Review: Bloody Good Time

January 26, 2011, Author: Michael Charge

When the Assassin’s Creed Brotherhood Multiplayer was announced, many people were ecstatic about its new and innovative ideas. However, a big group of PC gamers felt that it was a little too familiar to something we had played before. That was The Ship, a gem of a game where players had to murder carefully selected opponents in interesting ways without incurring civilian casualties or letting security see them welding a revolver. Now Outerlight’s latest game has graced Xbox Live Arcade and Steam and it’s a fitting sequel to the original covert murder them up.

Them bloody actors!
Bloody Good Time sets you up as one of a group of young actors wanting to take part in a film being run by the mysterious (and temperamental) Director X. However, to step up to the role, you need to kill your seven fellow actors with a variety of ingenious weapons in three different film sets. As it’s a primarily multiplayer based game, this is the only real story you’re given. I quite like it, as the back-story effectively links with all parts of the game from the art style and character design, right down to the basic gameplay.

A good time?
A basic game of Bloody Good Time is split into several rounds, each of which can have one of several game modes. Hunt requires the player to find and kill their target before they themselves are hunted down. Revenge gives players multiple quarry one after another but previously killed players can gang up on their killer in order extract sweet vengeance. Elimination is last man standing, giving a player one quarry at a time until they are the last one left. Finally there is a straight up deathmatch which gains occasional rule changes such as hunting the leader or trying to pass on an infection in order to gain the highest score. These various modes are a lot of fun, especially when they start changing stuff up mid-game.

In game, it plays like a standard first person shooter, however, instead of the usual basic weaponry, you will pick up a wide selection of gear, from baseball bats and frying pans, right up to radiation guns and Molotov’s. Throughout the game, each weapon is assigned a star rating which works out the score; the higher the stars, the more points you gain when you make a kill with it. On top of this killing phase, there is also the need to keep your character fed, rested and not desperate for the toilet. This adds a pretty cool mechanic as you have to gamble your time spent fulfilling your needs so your pursuer doesn’t simply find you napping and break your neck.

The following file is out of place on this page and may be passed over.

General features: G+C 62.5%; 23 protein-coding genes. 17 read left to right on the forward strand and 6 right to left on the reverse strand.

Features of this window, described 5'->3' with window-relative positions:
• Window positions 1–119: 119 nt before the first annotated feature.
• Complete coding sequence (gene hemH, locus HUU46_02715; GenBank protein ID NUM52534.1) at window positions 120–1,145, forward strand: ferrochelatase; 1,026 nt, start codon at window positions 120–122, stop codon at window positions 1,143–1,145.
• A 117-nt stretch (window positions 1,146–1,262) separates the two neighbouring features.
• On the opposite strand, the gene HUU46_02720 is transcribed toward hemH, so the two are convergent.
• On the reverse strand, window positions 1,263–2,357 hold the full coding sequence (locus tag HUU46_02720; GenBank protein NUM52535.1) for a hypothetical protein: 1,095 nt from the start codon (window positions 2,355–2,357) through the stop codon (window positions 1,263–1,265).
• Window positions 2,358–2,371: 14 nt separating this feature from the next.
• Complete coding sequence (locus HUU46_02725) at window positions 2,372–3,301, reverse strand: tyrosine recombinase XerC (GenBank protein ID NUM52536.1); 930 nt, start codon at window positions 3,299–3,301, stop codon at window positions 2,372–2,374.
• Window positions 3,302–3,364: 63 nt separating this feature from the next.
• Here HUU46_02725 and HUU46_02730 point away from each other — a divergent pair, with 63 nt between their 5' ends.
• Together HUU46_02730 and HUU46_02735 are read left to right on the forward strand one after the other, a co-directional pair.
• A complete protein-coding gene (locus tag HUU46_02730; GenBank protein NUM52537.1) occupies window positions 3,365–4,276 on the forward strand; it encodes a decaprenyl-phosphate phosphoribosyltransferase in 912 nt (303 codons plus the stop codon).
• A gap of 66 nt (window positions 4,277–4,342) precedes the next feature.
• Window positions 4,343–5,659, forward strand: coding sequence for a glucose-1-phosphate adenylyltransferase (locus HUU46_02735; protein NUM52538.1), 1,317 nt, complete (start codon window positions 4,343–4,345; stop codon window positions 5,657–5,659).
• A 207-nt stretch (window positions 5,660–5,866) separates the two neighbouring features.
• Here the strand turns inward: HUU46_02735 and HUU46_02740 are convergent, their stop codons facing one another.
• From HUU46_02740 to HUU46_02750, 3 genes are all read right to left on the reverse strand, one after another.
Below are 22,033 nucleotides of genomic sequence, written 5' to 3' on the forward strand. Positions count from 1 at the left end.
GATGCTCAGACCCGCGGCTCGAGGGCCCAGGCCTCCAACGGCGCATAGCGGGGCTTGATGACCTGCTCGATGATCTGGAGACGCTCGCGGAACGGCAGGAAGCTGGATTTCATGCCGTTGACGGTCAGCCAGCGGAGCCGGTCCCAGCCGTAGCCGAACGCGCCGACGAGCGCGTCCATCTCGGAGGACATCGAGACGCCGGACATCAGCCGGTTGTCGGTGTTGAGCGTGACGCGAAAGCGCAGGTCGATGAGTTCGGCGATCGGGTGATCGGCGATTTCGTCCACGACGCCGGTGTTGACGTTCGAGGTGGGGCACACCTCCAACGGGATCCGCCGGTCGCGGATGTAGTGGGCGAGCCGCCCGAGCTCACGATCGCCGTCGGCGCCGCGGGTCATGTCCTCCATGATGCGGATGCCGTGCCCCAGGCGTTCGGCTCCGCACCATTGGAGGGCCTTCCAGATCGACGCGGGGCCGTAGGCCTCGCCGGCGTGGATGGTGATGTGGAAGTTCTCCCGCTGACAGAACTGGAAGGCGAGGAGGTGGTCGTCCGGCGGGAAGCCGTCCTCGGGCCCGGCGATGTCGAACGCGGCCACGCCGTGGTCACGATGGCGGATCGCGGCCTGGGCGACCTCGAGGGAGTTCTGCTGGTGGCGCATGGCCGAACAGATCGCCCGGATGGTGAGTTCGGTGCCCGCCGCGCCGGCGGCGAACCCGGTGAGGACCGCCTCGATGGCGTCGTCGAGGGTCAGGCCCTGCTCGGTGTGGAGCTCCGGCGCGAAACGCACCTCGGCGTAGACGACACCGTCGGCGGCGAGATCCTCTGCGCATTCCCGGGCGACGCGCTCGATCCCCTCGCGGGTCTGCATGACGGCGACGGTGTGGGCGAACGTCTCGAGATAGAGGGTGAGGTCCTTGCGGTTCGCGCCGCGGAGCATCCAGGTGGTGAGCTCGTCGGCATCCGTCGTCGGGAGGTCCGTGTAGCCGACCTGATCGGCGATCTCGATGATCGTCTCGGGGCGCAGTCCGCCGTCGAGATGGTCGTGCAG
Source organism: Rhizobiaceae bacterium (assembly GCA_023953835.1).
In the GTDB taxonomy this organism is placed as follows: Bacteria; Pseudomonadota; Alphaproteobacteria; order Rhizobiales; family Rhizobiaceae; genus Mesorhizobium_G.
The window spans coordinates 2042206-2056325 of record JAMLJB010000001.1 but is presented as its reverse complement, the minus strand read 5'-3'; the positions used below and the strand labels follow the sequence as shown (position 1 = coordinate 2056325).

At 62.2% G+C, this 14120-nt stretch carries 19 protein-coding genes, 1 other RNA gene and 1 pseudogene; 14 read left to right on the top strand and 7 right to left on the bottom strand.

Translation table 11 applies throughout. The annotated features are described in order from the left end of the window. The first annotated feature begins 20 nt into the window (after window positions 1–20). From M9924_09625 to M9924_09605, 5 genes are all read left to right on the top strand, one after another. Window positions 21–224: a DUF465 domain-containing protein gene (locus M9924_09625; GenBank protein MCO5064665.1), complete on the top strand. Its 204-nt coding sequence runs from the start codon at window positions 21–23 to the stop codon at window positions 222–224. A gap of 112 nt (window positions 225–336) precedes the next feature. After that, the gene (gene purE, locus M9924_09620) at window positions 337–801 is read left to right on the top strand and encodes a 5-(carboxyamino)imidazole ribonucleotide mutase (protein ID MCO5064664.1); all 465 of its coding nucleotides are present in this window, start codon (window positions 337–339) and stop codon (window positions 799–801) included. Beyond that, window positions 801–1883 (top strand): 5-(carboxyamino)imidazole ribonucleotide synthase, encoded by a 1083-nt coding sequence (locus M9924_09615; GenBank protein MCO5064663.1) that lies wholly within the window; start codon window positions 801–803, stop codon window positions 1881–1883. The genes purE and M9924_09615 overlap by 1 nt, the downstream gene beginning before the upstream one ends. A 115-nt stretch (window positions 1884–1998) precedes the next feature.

There are only three levels in Bloody Good Time but each of them are good fun. All of the maps have one or two focal points all players will wander through at some point but those who know the map will find the more unusual weapons off the beaten track. The three maps are also expertly styled after the various stereotypical film settings; from the classy version of Las Vegas to the trap-filled horror house, each is packed full of character and the perfect backdrop for the madness that takes place.


Bloody Team Fortress!
Bloody Good Time has an excellent art style. Its cartoon styling is perfect for the madcap violence that occurs in the game especially with the character design. The overly stylised character design is spot on in a similar way to that of the TF2 characters and each different type of target can be spotted at long distance, so you can easily hunt them down and stab them in the face.

That bloody sound!
Bloody Good Time may have its strong points but the sound is probably a weak link in the chain. Most of the weapons sound pretty flat and the director’s instructions are a little repetitive, especially when he shouts them out at the start of each round. The background music suits the theme of the game, though, but you haven’t come to this game for the music.

Unfortunately there is a bigger flaw then the sound. At time of review, there are plenty of servers out but player numbers seem to fluctuate massively. I get the feeling that despite its cheap price on launch, not enough people have picked it up, which is the kiss of death for any multiplayer focused game in spite it obvious plus points.

Time for the bloody end!
It’s a real shame that this is the last game that Outerlight as a company released; just after release, the Edinburgh based company was shut down leaving just the studio head to work unpaid. Bloody Good Time is perhaps the second best version of the hunter style of online gameplay, only slightly behind the slick joy that is Assassins Creed Brotherhood’s multiplayer.  In terms of Bloody Good Time though,  I recommend picking it up when it’s in a sale as it is still a good time even with just bots.


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